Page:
Wow, did I show up the party late! I agree with many of the points made during this discussion. I became a Christian when I was about 11 years old. It was on a Wednesday night and I had made the decision to give my life to Christ on the way to church. It was torturous waiting for church services to end so that I could run up to the preacher during the invitation song so that I could repent, confess, and be baptized; I couldn't wait. I was so excited and relieved. I believe I lived as good a Christian life as one could live as an young adolescent child, but things definitely got harder as I became a young adult. As you become more emotionally mature, the temptations seem to mount. I'm proud to say that I resisted many of those temptations, but I'm equally remorseful to say that I didn't resist others. Throughout those rough times though, I never lost my faith. I always genuinely repented of my sins and was determined to try to never commit those sins again. Thankfully, the Lord excels at making the best out of a bad situation. I will forever be thankful and treasure those lessons that He taught during those rough times.

My point of this ridiculously long comment is that I believe the Bible teaches us that even as Christians we'll never be able to live a perfect life. However, during our times of struggle when our Christian life isn't what it should be, God knows just how teach you to lean more on Him, trust more in Him, and follow Him better.

Linda said...

Les, you were always late. (JK)

Can you all do me a favor? I believe most of you have my email address if not get it from Lele. Can you send me some scripture regarding children of God living in sin? You can just send me the book and chapter. If you include the verse I will end up reading the whole chapter anyway, because context is VERY important. I know zilch (sp) about the Bible. Its strange, but true. I have been studying it and I am amazed by the things I have found. So, if any of you have the time please send that to my email address or if you want you can post it here. Its just whatever you want. Thanks and I really appreciate the comments. ><>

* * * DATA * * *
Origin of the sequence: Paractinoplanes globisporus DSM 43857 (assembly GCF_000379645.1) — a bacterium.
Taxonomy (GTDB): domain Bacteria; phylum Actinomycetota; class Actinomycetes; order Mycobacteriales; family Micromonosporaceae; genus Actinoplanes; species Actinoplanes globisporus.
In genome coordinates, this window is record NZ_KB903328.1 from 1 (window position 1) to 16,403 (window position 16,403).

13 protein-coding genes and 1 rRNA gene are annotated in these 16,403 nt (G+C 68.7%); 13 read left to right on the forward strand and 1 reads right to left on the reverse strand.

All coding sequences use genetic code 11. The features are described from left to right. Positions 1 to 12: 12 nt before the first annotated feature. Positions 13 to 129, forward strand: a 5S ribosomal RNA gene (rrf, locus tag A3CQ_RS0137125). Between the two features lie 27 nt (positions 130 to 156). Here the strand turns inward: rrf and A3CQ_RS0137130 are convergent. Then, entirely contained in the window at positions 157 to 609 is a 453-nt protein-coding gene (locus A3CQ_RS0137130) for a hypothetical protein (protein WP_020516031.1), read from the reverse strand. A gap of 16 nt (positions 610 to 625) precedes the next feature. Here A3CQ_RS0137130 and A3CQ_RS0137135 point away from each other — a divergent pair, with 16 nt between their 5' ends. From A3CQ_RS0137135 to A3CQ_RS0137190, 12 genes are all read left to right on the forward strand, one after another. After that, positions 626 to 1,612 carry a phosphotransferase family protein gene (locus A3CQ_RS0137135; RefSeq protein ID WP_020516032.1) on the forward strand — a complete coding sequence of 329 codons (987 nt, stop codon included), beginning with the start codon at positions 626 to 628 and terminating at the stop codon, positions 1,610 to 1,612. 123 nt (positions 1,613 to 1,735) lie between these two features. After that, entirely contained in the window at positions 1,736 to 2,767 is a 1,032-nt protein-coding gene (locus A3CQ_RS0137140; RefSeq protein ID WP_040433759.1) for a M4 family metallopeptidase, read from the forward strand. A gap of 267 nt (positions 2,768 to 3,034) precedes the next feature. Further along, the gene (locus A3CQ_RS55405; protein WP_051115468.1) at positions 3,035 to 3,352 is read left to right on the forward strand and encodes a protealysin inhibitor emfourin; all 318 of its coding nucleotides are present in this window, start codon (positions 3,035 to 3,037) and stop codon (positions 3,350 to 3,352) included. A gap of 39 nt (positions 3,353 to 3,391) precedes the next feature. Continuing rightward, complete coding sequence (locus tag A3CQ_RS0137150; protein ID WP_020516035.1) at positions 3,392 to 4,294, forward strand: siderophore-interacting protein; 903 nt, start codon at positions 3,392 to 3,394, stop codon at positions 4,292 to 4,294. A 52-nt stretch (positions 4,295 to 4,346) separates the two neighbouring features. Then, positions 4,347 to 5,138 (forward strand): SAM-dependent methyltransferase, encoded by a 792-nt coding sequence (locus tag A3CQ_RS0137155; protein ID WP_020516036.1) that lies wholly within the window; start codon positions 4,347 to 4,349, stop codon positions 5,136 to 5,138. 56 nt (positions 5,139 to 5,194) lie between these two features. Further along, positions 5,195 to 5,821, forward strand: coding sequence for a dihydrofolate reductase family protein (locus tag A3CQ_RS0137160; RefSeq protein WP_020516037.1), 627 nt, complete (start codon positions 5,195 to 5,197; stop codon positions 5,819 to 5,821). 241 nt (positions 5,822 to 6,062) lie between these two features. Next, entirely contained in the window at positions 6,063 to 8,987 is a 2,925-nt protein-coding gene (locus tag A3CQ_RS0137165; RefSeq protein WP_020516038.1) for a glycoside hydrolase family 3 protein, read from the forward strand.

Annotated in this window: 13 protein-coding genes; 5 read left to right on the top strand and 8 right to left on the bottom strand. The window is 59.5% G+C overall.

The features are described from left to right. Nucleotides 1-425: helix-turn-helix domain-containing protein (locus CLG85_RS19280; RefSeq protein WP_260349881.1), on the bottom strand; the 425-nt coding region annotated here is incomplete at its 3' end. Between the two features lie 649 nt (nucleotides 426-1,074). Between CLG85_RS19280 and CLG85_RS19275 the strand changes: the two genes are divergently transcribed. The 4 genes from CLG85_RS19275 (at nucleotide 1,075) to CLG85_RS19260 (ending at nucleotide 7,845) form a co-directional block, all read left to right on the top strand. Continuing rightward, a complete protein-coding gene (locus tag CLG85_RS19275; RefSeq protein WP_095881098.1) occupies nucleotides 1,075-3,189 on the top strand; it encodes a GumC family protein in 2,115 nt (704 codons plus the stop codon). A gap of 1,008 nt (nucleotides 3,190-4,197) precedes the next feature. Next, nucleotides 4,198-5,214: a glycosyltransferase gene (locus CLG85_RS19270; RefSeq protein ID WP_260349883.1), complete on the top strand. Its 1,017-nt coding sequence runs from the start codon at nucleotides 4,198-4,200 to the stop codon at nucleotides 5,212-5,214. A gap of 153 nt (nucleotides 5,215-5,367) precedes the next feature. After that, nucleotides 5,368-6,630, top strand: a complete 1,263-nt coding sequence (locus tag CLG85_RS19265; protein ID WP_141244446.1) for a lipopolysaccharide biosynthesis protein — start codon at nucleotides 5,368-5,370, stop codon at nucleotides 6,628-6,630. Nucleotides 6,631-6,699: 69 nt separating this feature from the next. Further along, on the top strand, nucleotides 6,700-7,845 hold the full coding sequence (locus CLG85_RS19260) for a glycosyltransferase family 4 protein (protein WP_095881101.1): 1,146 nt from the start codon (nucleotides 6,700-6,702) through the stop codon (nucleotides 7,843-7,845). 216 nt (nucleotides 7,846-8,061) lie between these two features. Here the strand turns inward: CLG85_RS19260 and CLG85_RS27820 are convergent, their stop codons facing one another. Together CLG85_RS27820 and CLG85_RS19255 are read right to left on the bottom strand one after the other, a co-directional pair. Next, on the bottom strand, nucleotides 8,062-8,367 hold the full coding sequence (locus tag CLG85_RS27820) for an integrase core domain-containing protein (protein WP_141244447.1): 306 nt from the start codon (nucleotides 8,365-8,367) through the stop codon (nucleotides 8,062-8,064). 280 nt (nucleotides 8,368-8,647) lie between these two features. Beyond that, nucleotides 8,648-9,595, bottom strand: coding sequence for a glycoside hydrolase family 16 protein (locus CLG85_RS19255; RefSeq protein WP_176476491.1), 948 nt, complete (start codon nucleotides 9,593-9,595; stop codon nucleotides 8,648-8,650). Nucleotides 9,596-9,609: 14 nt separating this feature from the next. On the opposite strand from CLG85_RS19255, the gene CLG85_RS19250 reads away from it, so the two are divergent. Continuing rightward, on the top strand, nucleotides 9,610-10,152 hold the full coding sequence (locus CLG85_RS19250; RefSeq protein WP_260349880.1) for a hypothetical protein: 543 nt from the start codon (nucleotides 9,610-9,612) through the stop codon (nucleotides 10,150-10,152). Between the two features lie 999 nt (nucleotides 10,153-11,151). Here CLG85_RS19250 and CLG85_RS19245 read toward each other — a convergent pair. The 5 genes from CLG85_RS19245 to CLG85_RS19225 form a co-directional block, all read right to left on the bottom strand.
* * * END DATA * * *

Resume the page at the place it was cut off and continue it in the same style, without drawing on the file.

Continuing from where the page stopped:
LeLe said...

Linda, I thought I'd post on here just for starters in case anyone else was curious. This is just off the top of my head, but the Parable of the Prodigal Son. Jesus used parables to explain the Kingdom to the regular Joes. This is just my interpretation, but I believe it is applicable to both non-believers and those who have "strayed" for a time. The whole story is in Luke 15:11-32 (I'm using ESV). The reason I believe it applies to Christians who have strayed is in verse 27: "And he said to him, 'Your brother has come, and your father has killed the fattened calf, because he has received him back safe and sound.'[bolding mine]" I'll look for some more verses and email them to you.

dean said...

thought i'd weigh in here a day late and a dollar short...

i struggled with this question for quite a long time. i was raised catholic and stayed there until i was in my late teens.

at 20 i had what i then considered to be a conversion experience, mainly out of a desperate situation wherein i told God that i'd made a mess of my life and i could no longer live it trying to do it my way. and for a while i did make some changes and did my best to live a better life. lacking any type of discipleship or accountability system, that all fell by the wayside.

at age 30, i called myself rededicating my life to Christ, but in the last couple of years as i've made a brutally honest reassessment of those events, i've come to the realization that i was actually saved at 30. whatever i thought had happened when i was 20, there was no evidence of Jesus living in me in the way i conducted my life for the next 10 years. in fact i know some of the things i'd done after i supposedly got saved at 20 were far more vile than the things i was doing before that time.

not saying i was or wasnt saved because of my works, but the lack of works was evidence that i was NOT saved.